So in India, this is the only very affordable GPS receiver I could find. It seems bizarre to me, it has a VGA port? I suppose it's used for serial communications, but there isn't any relevant information about using such GPS receivers in answers to this question. If this doesn't work with an RPi, could I interface it with an Arduino instead?

Furthermore, I plan to use the GPS for high-altitude weather balloon tracking (read 100000 feet). I don't think this GPS supports 60000+ feet tracking, so my question is, does the GPS permenantly disable itself at high altitudes? Or will it continue to work normally as soon as the GPS descends through 60000 feet?

  • Find a different GPS receiver. One powered from 12V will be very expensive to power in a balloon. Look at the overall flight cost.
    – joan
    Commented May 22, 2015 at 5:31
  • @joan It says 3-5V on the module itself. Commented May 22, 2015 at 8:30
  • I'd guess there might be a certain obvious logical conundrum in having the GPS automatically restart itself when it goes back below a certain altitude (in which case it would be easy to try and periodically initialize instead). I'm sure there are better places to ask that question though (e.g. Electrical Engineering).
    – goldilocks
    Commented May 22, 2015 at 13:30

1 Answer 1


I have checked the link to GPS and it uses regular serial port (RS232). Checking the second image, you can see 9 pins for the connector and it is regular RS232.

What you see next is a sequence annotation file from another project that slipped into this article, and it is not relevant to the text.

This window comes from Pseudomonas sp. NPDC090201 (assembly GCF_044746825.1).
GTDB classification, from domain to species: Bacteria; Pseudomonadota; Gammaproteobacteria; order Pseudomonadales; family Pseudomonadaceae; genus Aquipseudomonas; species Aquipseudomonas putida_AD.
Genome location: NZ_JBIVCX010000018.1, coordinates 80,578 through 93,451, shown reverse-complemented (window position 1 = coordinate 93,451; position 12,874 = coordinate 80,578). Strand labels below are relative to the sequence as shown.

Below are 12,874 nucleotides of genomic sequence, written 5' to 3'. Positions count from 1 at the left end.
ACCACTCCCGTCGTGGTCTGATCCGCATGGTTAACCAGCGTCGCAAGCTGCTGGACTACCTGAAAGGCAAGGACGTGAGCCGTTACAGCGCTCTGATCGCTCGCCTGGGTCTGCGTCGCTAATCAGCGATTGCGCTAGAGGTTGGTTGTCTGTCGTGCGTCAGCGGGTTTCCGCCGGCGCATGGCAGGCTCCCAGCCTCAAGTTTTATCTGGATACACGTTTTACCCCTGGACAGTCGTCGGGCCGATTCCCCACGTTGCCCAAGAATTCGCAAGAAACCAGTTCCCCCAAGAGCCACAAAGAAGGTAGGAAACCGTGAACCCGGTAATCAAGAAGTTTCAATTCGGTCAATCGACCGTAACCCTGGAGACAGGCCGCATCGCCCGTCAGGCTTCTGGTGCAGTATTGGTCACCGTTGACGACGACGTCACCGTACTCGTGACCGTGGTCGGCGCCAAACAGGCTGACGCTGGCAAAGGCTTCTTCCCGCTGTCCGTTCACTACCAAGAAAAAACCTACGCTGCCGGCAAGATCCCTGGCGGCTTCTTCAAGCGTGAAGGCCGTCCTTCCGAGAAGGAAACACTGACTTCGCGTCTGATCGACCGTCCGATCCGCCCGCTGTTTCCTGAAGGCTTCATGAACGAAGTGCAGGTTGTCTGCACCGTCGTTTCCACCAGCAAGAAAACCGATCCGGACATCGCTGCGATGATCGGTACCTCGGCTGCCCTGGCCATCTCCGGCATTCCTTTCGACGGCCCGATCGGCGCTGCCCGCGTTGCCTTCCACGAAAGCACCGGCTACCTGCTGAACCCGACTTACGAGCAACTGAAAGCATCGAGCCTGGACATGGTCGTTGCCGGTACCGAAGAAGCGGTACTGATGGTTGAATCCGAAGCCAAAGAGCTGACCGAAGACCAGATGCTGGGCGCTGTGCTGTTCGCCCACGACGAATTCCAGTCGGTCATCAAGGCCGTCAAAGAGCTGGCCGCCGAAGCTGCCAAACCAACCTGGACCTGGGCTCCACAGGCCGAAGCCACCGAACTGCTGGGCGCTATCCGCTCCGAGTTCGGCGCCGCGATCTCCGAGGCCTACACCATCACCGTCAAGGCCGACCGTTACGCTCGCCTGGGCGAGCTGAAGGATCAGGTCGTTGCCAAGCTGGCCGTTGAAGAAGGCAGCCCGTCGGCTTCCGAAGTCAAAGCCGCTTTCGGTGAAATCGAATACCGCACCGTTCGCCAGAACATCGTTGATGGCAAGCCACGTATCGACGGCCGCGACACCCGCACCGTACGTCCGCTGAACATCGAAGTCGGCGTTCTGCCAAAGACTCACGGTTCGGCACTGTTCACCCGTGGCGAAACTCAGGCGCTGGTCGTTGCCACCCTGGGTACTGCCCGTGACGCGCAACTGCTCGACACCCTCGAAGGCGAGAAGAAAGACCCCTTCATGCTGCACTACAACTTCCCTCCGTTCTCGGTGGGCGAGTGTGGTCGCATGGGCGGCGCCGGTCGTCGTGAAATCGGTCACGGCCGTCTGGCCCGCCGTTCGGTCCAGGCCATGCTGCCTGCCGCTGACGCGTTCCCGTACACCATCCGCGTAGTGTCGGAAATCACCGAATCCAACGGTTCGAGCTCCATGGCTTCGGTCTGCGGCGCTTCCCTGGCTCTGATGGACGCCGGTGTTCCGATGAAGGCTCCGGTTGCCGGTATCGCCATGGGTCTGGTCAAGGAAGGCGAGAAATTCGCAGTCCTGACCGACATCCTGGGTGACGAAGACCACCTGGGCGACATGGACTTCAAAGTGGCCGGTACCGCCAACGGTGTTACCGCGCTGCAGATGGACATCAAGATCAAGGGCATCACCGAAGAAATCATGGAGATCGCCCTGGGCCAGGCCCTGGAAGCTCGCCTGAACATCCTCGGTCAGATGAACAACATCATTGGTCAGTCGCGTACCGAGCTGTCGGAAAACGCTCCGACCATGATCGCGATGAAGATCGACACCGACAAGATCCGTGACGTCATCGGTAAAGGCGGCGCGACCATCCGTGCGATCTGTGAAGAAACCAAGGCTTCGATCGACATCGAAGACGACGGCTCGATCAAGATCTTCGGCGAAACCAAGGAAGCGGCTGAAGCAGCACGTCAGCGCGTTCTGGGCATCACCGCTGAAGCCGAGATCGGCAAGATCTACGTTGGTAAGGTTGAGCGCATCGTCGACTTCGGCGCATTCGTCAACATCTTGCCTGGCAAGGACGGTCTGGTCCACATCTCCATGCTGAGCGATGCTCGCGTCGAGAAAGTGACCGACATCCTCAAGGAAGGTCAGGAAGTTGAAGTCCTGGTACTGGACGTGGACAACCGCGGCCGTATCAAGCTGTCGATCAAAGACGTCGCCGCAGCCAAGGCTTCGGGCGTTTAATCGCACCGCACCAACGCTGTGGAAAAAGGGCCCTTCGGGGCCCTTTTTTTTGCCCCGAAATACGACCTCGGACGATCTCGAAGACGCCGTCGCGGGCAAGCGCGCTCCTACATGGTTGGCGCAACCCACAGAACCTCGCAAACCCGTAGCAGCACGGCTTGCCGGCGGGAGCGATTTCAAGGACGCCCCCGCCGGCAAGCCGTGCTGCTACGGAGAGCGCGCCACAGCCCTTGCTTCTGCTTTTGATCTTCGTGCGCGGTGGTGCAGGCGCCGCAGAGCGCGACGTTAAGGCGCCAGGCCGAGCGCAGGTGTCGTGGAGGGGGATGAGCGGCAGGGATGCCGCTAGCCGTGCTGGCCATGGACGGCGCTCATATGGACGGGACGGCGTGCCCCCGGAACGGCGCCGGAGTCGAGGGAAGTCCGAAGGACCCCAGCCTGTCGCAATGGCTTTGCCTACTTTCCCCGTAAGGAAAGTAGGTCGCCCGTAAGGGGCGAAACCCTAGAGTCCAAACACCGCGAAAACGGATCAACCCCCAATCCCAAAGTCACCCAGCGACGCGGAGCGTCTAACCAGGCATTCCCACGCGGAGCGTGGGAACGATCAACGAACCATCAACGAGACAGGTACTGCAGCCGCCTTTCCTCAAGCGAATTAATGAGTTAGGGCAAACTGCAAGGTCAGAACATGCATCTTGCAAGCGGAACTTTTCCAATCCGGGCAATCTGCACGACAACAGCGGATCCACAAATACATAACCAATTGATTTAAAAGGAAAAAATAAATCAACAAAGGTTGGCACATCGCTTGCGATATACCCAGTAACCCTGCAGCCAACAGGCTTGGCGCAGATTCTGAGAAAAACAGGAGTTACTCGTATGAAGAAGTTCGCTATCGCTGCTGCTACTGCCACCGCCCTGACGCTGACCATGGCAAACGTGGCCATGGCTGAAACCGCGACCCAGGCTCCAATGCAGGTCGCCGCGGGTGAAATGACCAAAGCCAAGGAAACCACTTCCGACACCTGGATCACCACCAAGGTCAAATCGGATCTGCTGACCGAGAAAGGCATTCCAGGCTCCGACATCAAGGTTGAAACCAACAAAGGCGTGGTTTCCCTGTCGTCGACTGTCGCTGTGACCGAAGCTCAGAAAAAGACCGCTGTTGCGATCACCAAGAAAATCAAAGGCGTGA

Regarding locking - as far as I know GPS does't lock. When there is no signal, there is no signal, and when enough satellites appear the signal gets received. The similar thing happens if you turn on GPS indoors or under water.

Check how to communicate over serial port and get some documentation about NMEA protocol (e.g. Wikipedia).

  • Um IIRC it's fairly well known that at high altitudes or ground speeds (mach 1+) GPS units stop tracking to avoid crazy people making DIY intercontinental nuclear missiles Commented May 22, 2015 at 8:32
  • 1
    Might be an exaggeration to say it is "fairly well known", considering the number of people interested in using inexpensive consumer GPS units at stratospheric altitudes and supersonic speeds; this is the kind of fact it is better to spell out in the question rather than assume everyone else understands what you are implicitly referring to.
    – goldilocks
    Commented May 22, 2015 at 13:32

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